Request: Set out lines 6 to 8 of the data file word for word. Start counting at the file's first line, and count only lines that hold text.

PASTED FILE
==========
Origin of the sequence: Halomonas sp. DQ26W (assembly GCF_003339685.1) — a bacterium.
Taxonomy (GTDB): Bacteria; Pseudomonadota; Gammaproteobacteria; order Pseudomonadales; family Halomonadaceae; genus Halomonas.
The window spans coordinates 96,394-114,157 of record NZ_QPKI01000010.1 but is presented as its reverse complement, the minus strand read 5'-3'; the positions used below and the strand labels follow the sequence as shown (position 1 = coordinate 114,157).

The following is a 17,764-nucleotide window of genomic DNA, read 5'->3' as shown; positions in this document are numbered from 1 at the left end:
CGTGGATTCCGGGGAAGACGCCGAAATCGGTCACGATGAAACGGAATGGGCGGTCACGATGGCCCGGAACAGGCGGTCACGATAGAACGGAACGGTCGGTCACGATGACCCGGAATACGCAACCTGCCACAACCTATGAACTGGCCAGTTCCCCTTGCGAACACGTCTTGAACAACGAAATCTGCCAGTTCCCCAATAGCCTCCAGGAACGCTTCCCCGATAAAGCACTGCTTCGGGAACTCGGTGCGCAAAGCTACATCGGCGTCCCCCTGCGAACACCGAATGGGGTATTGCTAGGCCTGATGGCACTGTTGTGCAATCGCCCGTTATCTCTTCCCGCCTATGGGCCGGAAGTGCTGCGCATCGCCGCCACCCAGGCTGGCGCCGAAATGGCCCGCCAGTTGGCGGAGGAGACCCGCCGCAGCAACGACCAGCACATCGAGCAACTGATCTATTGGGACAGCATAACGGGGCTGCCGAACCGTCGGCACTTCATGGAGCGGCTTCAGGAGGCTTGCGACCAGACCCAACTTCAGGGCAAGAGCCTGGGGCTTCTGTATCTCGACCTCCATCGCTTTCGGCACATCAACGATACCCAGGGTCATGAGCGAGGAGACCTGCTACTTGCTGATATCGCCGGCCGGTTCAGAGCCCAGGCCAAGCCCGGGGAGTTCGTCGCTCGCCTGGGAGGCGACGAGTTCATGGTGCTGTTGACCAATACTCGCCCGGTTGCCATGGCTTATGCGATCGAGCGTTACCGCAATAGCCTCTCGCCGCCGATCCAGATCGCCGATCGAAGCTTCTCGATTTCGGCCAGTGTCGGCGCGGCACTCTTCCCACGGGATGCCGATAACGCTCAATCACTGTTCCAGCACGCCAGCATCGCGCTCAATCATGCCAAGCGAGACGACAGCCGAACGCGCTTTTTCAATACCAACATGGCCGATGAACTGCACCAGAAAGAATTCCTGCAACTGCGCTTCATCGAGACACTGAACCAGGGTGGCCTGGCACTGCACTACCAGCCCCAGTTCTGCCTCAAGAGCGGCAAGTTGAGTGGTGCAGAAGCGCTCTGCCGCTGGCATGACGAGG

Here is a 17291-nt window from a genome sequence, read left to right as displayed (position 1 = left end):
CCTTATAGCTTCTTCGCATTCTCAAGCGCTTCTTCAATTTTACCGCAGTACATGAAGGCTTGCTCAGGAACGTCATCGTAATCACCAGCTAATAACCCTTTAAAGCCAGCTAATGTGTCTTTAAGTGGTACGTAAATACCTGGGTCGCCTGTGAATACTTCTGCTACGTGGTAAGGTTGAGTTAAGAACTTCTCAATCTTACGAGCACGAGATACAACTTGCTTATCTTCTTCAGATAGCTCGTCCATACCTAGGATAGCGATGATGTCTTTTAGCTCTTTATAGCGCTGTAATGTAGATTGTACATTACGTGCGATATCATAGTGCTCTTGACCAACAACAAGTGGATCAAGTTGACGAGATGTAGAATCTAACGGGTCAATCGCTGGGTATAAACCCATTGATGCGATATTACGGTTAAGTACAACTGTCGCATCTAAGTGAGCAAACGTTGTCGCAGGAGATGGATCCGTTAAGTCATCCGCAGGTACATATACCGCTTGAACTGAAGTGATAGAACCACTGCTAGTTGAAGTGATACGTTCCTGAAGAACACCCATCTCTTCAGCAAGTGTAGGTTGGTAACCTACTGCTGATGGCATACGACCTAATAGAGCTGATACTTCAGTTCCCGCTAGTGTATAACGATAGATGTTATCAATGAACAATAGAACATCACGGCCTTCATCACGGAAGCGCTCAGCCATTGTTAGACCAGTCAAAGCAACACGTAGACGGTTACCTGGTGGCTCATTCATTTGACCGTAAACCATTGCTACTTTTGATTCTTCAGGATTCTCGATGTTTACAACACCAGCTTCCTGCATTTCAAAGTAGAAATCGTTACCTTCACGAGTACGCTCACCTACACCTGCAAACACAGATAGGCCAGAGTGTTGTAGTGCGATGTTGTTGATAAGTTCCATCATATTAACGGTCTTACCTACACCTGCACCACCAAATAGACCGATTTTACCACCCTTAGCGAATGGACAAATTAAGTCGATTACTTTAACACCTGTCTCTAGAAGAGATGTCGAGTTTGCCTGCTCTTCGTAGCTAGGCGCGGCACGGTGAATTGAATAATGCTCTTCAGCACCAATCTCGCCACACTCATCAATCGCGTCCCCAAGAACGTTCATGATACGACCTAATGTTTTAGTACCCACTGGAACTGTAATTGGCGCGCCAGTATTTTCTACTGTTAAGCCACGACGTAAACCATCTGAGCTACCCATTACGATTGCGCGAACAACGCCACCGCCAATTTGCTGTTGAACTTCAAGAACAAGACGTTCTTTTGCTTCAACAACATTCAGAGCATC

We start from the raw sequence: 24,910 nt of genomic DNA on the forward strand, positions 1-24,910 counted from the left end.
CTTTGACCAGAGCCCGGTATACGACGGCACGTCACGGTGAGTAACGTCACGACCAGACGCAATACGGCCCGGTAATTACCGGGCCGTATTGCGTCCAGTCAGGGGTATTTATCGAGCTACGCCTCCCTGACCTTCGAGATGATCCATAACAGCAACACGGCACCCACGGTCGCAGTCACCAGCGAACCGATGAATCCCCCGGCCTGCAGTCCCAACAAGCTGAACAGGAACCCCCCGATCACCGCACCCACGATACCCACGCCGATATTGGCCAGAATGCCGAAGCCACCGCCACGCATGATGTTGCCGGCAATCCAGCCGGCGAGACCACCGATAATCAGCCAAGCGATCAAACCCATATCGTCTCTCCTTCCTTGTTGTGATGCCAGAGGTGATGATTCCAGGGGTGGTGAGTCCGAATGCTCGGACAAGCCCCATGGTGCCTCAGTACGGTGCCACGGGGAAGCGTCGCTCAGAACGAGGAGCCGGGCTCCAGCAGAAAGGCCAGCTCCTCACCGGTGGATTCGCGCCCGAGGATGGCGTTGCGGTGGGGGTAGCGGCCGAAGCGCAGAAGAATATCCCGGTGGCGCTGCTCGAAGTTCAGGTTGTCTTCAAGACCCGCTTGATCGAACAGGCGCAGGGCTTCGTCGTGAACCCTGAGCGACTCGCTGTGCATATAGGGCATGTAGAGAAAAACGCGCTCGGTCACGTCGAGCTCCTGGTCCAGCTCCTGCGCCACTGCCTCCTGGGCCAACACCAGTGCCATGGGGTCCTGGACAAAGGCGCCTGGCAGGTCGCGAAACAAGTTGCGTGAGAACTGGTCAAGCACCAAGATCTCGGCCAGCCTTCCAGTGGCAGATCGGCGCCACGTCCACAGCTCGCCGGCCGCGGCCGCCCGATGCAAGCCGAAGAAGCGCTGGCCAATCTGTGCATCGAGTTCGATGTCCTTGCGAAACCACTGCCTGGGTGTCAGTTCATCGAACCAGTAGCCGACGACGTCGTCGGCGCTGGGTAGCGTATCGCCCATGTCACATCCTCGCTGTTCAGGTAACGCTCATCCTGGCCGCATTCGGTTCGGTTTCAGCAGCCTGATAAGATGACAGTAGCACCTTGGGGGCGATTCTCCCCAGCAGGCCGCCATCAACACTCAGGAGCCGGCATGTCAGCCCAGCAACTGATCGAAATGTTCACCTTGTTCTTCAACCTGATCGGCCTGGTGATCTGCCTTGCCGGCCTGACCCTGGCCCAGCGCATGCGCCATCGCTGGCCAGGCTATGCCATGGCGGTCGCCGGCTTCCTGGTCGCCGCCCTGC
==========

Here is a 17291-nt window from a genome sequence, read left to right as displayed (position 1 = left end):
CCTTATAGCTTCTTCGCATTCTCAAGCGCTTCTTCAATTTTACCGCAGTACATGAAGGCTTGCTCAGGAACGTCATCGTAATCACCAGCTAATAACCCTTTAAAGCCAGCTAATGTGTCTTTAAGTGGTACGTAAATACCTGGGTCGCCTGTGAATACTTCTGCTACGTGGTAAGGTTGAGTTAAGAACTTCTCAATCTTACGAGCACGAGATACAACTTGCTTATCTTCTTCAGATAGCTCGTCCATACCTAGGATAGCGATGATGTCTTTTAGCTCTTTATAGCGCTGTAATGTAGATTGTACATTACGTGCGATATCATAGTGCTCTTGACCAACAACAAGTGGATCAAGTTGACGAGATGTAGAATCTAACGGGTCAATCGCTGGGTATAAACCCATTGATGCGATATTACGGTTAAGTACAACTGTCGCATCTAAGTGAGCAAACGTTGTCGCAGGAGATGGATCCGTTAAGTCATCCGCAGGTACATATACCGCTTGAACTGAAGTGATAGAACCACTGCTAGTTGAAGTGATACGTTCCTGAAGAACACCCATCTCTTCAGCAAGTGTAGGTTGGTAACCTACTGCTGATGGCATACGACCTAATAGAGCTGATACTTCAGTTCCCGCTAGTGTATAACGATAGATGTTATCAATGAACAATAGAACATCACGGCCTTCATCACGGAAGCGCTCAGCCATTGTTAGACCAGTCAAAGCAACACGTAGACGGTTACCTGGTGGCTCATTCATTTGACCGTAAACCATTGCTACTTTTGATTCTTCAGGATTCTCGATGTTTACAACACCAGCTTCCTGCATTTCAAAGTAGAAATCGTTACCTTCACGAGTACGCTCACCTACACCTGCAAACACAGATAGGCCAGAGTGTTGTAGTGCGATGTTGTTGATAAGTTCCATCATATTAACGGTCTTACCTACACCTGCACCACCAAATAGACCGATTTTACCACCCTTAGCGAATGGACAAATTAAGTCGATTACTTTAACACCTGTCTCTAGAAGAGATGTCGAGTTTGCCTGCTCTTCGTAGCTAGGCGCGGCACGGTGAATTGAATAATGCTCTTCAGCACCAATCTCGCCACACTCATCAATCGCGTCCCCAAGAACGTTCATGATACGACCTAATGTTTTAGTACCCACTGGAACTGTAATTGGCGCGCCAGTATTTTCTACTGTTAAGCCACGACGTAAACCATCTGAGCTACCCATTACGATTGCGCGAACAACGCCACCGCCAATTTGCTGTTGAACTTCAAGAACAAGACGTTCTTTTGCTTCAACAACATTCAGAGCATC

We start from the raw sequence: 24,910 nt of genomic DNA on the forward strand, positions 1-24,910 counted from the left end.